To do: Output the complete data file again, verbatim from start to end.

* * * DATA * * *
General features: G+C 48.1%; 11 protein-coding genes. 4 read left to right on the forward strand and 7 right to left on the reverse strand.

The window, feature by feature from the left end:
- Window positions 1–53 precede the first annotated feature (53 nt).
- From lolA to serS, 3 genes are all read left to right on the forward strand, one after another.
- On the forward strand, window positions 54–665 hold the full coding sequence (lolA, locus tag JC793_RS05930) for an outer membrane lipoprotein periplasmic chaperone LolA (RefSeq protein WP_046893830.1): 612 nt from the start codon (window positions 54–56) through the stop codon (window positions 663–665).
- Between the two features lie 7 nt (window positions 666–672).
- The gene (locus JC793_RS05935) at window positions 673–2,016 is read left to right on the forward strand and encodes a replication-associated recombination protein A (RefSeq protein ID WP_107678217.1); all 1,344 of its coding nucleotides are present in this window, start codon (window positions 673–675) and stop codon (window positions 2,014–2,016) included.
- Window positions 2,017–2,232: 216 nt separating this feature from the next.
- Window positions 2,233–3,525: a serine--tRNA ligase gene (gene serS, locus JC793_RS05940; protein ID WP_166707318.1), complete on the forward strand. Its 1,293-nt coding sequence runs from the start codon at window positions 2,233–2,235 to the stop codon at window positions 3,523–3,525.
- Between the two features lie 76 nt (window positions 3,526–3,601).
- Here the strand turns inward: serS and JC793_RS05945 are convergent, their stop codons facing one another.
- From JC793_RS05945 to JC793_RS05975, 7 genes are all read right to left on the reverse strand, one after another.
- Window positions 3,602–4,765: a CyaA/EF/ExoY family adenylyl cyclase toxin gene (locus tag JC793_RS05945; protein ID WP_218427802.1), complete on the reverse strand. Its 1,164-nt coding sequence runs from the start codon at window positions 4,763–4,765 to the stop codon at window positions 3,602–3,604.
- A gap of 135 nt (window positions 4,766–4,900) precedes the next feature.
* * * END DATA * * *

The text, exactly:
General features: G+C 48.1%; 11 protein-coding genes. 4 read left to right on the forward strand and 7 right to left on the reverse strand.

The window, feature by feature from the left end:
- Window positions 1–53 precede the first annotated feature (53 nt).
- From lolA to serS, 3 genes are all read left to right on the forward strand, one after another.
- On the forward strand, window positions 54–665 hold the full coding sequence (lolA, locus tag JC793_RS05930) for an outer membrane lipoprotein periplasmic chaperone LolA (RefSeq protein WP_046893830.1): 612 nt from the start codon (window positions 54–56) through the stop codon (window positions 663–665).
- Between the two features lie 7 nt (window positions 666–672).
- The gene (locus JC793_RS05935) at window positions 673–2,016 is read left to right on the forward strand and encodes a replication-associated recombination protein A (RefSeq protein ID WP_107678217.1); all 1,344 of its coding nucleotides are present in this window, start codon (window positions 673–675) and stop codon (window positions 2,014–2,016) included.
- Window positions 2,017–2,232: 216 nt separating this feature from the next.
- Window positions 2,233–3,525: a serine--tRNA ligase gene (gene serS, locus JC793_RS05940; protein ID WP_166707318.1), complete on the forward strand. Its 1,293-nt coding sequence runs from the start codon at window positions 2,233–2,235 to the stop codon at window positions 3,523–3,525.
- Between the two features lie 76 nt (window positions 3,526–3,601).
- Here the strand turns inward: serS and JC793_RS05945 are convergent, their stop codons facing one another.
- From JC793_RS05945 to JC793_RS05975, 7 genes are all read right to left on the reverse strand, one after another.
- Window positions 3,602–4,765: a CyaA/EF/ExoY family adenylyl cyclase toxin gene (locus tag JC793_RS05945; protein ID WP_218427802.1), complete on the reverse strand. Its 1,164-nt coding sequence runs from the start codon at window positions 4,763–4,765 to the stop codon at window positions 3,602–3,604.
- A gap of 135 nt (window positions 4,766–4,900) precedes the next feature.